As I report in my teaching statement, I developed a method that allows students to draw on the creative skills they anyway have and bring them to bear on the class discussion. On this page, you find a selection of the fine work students came up with. All of it has been added after obtaining prior consent from students. [I will update it as more permissions to share students’ work come in…]
Here is how the method works:
Stage 1: students find, and then post to the week’s discussion board, passages from the assigned reading that strike them as particularly suitable for transferring their contents to a different medium.
Stage 2: students pick a passage provided by another student and transfer its content to a different medium of their choice. They may provide visualizations such as illustrations or cartoons, but everything is fair game, including poems, songs, or art work .
Stage 3: students provide constructive comment on responses to their own initial posts – everyone else is of course invited to join in.
I have used this technique in my online classes in Germany and a modified version during an online recitation session I held while serving as Teaching Assistant for the 2016 Intro to Ethics course. Note that it doesn’t matter if illustrations are not always fully accurate in terms of how well they capture the concepts they are intended to illustrate. Typically, the ensuing comments bring out further questions and provide clarifications where needed.
From my online class on Theories of Causation (Germany):
This video serves to illustrate the idea of a creatio continua – God causes everything that happens at every given moment. The topic came up as we discussed regularity theories of causation and the question whether our idea that physical events can bring about other physical events might be due to an illusion. Manoel da Silva Pinto, the student who authored this amazing contribution, produced this video from 270 photos he took and in doing so went far beyond what I had hoped to see.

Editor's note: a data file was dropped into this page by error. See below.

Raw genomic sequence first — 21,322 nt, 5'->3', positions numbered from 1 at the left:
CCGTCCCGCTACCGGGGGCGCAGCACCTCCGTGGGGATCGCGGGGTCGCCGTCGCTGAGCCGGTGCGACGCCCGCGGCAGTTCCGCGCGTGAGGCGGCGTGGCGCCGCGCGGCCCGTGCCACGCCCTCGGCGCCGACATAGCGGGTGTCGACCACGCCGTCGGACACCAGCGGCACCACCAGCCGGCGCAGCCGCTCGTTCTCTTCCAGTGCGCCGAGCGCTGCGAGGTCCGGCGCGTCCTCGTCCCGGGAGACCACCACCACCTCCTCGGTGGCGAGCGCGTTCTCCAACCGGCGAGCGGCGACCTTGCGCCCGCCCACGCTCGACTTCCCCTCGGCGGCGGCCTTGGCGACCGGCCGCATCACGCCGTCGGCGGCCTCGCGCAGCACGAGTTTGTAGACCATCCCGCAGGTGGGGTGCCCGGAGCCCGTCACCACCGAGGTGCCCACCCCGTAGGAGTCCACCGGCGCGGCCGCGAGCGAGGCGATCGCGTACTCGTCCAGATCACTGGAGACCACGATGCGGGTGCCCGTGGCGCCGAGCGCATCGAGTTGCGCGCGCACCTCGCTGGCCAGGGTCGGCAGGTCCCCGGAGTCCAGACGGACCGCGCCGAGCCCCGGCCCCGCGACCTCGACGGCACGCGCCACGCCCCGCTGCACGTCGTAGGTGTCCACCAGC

Manoel da Silva Pinto also provided the following cartoon to visualize an example provided in Phil Dowe’s 2004 paper Causation and Misconnections. The example serves to illustrate, and cast some doubt on, the idea that causation is a transitive relation.
Another student, who wishes to remain anonymous, wrote and recorded a poem, which was supposed to capture the deterministic idea that God has pre-ordained every event in advance. Below, you find the text (including my translation) and – in case you want to practice your German or just read along – the recording the student made available. Incidentally, the student thoughtfully emphasized that he did not intend this poem to hurt anyone’s religious sensibilities and that he merely wished to illustrate the implications of a fully deterministic world view.
From my online recitation session associated with 2016 Intro to Ethics:
This graphic above illustrates the distinctions William James draws between different aspects of choice in “The Will to Believe.” Thanks to Megan C. Forziati for allowing me to share her work!
This graphic was submitted to illustrate the differences William James thinks obtain between absolutists and empiricist ways of thinking. In their responses, students focused (and rightly so) on how the stance of Absolutist Two was to be construed and asked whether it would have to be modified to better capture the distinction James was drawing attention to. Thanks to Andrew Willner for allowing me to post his work!
[more to come]
Bring me back to the teaching section, please.